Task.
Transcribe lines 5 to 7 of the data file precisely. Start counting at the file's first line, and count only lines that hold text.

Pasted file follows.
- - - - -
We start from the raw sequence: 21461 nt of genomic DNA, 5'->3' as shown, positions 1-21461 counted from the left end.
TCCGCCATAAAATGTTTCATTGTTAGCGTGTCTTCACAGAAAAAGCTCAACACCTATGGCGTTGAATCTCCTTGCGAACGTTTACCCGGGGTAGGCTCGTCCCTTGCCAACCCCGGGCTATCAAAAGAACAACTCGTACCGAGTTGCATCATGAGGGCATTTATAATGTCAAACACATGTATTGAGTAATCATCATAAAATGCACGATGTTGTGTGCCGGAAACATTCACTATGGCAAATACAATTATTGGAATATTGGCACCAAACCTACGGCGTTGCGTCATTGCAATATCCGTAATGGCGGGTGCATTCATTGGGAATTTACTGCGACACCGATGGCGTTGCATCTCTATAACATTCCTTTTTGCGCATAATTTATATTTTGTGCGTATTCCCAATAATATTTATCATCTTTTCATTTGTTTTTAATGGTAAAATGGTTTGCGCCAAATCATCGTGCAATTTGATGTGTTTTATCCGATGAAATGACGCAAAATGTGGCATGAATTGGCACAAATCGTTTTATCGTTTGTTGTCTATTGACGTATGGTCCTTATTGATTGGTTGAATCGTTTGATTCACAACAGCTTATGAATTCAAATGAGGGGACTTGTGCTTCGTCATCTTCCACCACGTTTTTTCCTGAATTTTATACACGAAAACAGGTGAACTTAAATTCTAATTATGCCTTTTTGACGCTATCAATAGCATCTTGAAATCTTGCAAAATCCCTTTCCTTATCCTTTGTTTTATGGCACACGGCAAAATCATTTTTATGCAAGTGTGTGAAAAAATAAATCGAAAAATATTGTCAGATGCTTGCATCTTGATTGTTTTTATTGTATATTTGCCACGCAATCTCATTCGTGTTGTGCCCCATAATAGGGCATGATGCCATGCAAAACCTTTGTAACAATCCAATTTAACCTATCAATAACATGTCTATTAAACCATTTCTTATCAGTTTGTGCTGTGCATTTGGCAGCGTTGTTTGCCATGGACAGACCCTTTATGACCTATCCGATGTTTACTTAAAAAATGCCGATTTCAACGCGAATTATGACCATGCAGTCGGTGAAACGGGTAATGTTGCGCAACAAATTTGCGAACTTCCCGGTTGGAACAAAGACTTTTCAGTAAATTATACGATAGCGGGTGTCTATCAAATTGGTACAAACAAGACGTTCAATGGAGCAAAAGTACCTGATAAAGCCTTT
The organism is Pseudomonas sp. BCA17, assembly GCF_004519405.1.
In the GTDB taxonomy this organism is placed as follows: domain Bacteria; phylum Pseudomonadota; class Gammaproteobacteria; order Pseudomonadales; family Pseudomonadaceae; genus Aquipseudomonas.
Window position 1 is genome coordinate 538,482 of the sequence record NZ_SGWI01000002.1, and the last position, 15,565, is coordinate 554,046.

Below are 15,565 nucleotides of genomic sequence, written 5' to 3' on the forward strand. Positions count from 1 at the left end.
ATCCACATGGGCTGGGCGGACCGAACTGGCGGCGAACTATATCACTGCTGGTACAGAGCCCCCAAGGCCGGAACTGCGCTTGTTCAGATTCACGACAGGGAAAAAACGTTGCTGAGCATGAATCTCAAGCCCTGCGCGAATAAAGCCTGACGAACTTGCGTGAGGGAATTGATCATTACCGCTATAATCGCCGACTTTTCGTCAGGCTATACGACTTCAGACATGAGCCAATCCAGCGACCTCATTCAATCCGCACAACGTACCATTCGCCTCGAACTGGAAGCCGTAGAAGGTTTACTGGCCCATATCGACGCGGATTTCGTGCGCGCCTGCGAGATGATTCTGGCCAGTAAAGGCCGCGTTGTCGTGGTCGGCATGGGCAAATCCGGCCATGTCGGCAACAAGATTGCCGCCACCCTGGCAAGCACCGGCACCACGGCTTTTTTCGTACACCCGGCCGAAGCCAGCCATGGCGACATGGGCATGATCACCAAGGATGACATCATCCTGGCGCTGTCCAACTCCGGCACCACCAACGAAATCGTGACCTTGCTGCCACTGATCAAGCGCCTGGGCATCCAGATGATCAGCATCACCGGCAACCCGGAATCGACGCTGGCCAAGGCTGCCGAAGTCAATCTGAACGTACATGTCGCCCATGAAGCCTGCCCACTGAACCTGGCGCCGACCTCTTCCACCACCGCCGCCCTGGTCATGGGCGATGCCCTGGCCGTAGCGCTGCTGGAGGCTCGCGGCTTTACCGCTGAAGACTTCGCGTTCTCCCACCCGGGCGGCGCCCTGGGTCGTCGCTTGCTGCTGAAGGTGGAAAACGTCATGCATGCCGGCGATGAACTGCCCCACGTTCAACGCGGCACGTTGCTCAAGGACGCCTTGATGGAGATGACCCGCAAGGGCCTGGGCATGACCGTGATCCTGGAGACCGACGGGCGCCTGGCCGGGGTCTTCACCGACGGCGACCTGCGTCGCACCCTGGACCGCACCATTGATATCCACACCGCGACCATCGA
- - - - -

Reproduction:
Window position 1 is genome coordinate 538,482 of the sequence record NZ_SGWI01000002.1, and the last position, 15,565, is coordinate 554,046.

Below are 15,565 nucleotides of genomic sequence, written 5' to 3' on the forward strand. Positions count from 1 at the left end.
ATCCACATGGGCTGGGCGGACCGAACTGGCGGCGAACTATATCACTGCTGGTACAGAGCCCCCAAGGCCGGAACTGCGCTTGTTCAGATTCACGACAGGGAAAAAACGTTGCTGAGCATGAATCTCAAGCCCTGCGCGAATAAAGCCTGACGAACTTGCGTGAGGGAATTGATCATTACCGCTATAATCGCCGACTTTTCGTCAGGCTATACGACTTCAGACATGAGCCAATCCAGCGACCTCATTCAATCCGCACAACGTACCATTCGCCTCGAACTGGAAGCCGTAGAAGGTTTACTGGCCCATATCGACGCGGATTTCGTGCGCGCCTGCGAGATGATTCTGGCCAGTAAAGGCCGCGTTGTCGTGGTCGGCATGGGCAAATCCGGCCATGTCGGCAACAAGATTGCCGCCACCCTGGCAAGCACCGGCACCACGGCTTTTTTCGTACACCCGGCCGAAGCCAGCCATGGCGACATGGGCATGATCACCAAGGATGACATCATCCTGGCGCTGTCCAACTCCGGCACCACCAACGAAATCGTGACCTTGCTGCCACTGATCAAGCGCCTGGGCATCCAGATGATCAGCATCACCGGCAACCCGGAATCGACGCTGGCCAAGGCTGCCGAAGTCAATCTGAACGTACATGTCGCCCATGAAGCCTGCCCACTGAACCTGGCGCCGACCTCTTCCACCACCGCCGCCCTGGTCATGGGCGATGCCCTGGCCGTAGCGCTGCTGGAGGCTCGCGGCTTTACCGCTGAAGACTTCGCGTTCTCCCACCCGGGCGGCGCCCTGGGTCGTCGCTTGCTGCTGAAGGTGGAAAACGTCATGCATGCCGGCGATGAACTGCCCCACGTTCAACGCGGCACGTTGCTCAAGGACGCCTTGATGGAGATGACCCGCAAGGGCCTGGGCATGACCGTGATCCTGGAGACCGACGGGCGCCTGGCCGGGGTCTTCACCGACGGCGACCTGCGTCGCACCCTGGACCGCACCATTGATATCCACACCGCGACCATCGA